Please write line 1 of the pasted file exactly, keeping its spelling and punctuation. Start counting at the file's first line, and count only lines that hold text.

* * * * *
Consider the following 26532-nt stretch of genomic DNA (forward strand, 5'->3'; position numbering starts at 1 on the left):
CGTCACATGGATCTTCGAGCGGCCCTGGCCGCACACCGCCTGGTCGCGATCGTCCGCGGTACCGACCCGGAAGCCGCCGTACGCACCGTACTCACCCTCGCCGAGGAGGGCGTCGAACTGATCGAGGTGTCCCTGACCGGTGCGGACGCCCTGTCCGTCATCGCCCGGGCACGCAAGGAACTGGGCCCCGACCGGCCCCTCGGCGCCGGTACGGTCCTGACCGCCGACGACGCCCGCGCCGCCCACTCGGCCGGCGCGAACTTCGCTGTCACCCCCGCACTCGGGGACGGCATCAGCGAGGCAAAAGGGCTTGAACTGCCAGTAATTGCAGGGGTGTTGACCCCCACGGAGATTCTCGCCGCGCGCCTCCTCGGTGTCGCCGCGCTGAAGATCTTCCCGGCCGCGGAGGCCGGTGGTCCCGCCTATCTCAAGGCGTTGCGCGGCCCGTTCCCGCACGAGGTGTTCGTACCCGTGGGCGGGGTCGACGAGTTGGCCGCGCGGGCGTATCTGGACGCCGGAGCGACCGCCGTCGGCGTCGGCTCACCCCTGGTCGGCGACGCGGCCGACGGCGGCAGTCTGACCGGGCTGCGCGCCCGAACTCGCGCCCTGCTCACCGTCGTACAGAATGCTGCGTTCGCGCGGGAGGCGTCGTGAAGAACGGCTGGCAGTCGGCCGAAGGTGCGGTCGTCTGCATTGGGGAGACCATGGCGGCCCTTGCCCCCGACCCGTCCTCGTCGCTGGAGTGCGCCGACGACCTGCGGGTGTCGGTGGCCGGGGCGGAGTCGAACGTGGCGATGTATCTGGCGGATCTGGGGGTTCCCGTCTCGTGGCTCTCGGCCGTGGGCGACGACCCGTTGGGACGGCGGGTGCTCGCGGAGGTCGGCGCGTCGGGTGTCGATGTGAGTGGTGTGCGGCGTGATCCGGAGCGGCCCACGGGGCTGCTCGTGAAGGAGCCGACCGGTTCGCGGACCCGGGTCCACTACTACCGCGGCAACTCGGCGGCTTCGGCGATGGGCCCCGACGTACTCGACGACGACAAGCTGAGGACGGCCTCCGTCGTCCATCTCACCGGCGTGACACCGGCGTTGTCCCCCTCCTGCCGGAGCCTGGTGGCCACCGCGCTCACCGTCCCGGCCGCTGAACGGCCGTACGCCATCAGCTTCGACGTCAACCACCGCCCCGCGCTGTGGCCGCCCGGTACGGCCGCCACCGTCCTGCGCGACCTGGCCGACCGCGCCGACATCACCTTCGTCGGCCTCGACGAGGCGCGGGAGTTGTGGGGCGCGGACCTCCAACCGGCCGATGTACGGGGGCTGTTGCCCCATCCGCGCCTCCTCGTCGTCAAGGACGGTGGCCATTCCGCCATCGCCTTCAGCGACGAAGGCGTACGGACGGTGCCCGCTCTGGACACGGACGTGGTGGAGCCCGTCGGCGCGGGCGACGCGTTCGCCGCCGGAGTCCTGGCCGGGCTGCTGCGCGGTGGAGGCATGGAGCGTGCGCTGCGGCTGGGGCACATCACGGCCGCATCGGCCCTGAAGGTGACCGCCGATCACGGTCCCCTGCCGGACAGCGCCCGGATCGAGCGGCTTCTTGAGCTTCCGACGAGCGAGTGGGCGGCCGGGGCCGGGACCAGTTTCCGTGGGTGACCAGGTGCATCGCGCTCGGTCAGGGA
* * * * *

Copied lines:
Consider the following 26532-nt stretch of genomic DNA (forward strand, 5'->3'; position numbering starts at 1 on the left):